I'm still not entirely sure what caused the poor running problem as before I took it apart it would have been all seized up in there but the car ran fine with plenty of power. All I can surmise is that the metering pin had happened to originally seize in a position which allowed the car to run well - and when I shifted it a bit on my first attempt to remove the diaphragm I moved it into a position which caused the opposite. However I was under the impression that the pin only affected on-boost fuelling so not sure if that's possible.

Basically... they're complicated things!

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I didn't realise you could do that. I did the belt when I did the chassis.. I've got spare injectors to send so I'll do that but had thought I'd need to do the pump because of the magnetic flakes?

http://www.ebay.co.uk/itm/New-Land-Rover-Diesel-Engine-Timing-Tool-Kit-for-200Tdi-300Tdi-2-5D-12J-2-5TD-/281697717086?hash=item41967e0b5e:g:tswAAOSwstxVXEXj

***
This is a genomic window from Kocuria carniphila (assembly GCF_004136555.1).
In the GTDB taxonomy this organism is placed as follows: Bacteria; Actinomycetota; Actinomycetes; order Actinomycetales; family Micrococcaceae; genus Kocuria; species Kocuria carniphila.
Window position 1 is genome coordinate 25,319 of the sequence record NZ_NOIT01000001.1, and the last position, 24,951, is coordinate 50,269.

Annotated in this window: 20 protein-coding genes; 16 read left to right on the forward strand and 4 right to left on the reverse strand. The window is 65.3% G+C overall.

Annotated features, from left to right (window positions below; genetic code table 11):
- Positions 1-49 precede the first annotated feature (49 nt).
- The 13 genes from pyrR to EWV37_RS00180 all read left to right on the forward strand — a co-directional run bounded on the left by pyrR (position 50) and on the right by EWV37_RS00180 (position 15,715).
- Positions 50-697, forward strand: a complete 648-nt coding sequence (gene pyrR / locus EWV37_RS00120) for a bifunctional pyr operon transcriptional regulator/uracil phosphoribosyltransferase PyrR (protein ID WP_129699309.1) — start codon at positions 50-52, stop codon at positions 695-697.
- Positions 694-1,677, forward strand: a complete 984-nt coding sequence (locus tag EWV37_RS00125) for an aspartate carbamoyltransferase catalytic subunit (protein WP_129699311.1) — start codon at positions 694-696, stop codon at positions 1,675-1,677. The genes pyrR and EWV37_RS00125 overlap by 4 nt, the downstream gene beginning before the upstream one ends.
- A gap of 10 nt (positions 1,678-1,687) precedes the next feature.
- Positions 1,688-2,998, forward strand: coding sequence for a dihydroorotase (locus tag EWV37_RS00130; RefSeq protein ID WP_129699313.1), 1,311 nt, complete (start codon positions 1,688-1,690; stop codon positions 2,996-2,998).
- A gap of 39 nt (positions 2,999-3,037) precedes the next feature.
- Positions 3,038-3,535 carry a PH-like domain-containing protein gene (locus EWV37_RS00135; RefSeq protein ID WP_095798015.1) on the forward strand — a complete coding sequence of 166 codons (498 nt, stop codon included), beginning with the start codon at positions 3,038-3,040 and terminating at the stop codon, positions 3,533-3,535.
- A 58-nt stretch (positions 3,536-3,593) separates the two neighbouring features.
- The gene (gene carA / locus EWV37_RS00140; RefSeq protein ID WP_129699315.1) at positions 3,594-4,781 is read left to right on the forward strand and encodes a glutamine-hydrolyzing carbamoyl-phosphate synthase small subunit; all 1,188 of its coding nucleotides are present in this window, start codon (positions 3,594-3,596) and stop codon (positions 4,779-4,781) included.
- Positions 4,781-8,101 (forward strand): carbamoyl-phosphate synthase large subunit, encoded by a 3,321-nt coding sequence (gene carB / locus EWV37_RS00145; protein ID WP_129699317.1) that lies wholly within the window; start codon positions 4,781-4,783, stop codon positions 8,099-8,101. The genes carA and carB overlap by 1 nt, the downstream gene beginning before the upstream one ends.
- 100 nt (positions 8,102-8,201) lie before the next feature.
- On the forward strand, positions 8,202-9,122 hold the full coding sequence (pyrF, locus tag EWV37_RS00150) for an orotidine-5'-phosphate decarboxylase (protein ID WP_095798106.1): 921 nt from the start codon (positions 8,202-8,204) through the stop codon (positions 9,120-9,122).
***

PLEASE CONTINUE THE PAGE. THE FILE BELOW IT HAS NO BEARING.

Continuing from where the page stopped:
See the big thing in the middle, that's the fuel pump pulley locking plate...

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Mine suffered a similar issue, though I suspect a different cause.

I took the cover off the boost compensator housing to inspect the diaphragm and also to see out of interest if it was all OK and standard in there. I was unable to move the boost pin up and down at all as it had seized. After liberal application of WD-40 I managed to get it freed off enough to rotate and go up and down a bit but unfortunately on reassembly the car wouldn't run properly. It would idle but there was no power off tickover. It appears that in my struggle to free off the boost pin I had moved the fuel metering pin (which is located horizontally and rides on the eccentric cone as described above) slightly and this had somehow caused my problem. After stripping the FIP off the car I was able to fix it by removing the throttle arm and the plug at the back of it which gave access to the lever which pushes the metering pin out. By tapping this inwards gently and working the boost pin up and down I was able to free up the metering pin enough to get the boost pin and its cone out past it. All cleaned up and reassembled and it was working fine. However a pretty hefty leak soon developed out of the breather in the back of the boost compensator housing - it seems there is an o-ring on the fuel metering pin that prevents diesel entering the chamber within which the boost pin/cone shaft runs and this had failed (probably due to me forcing a slightly rusty pin to move again), allowing diesel into the housing and up out of the breather to atmosphere.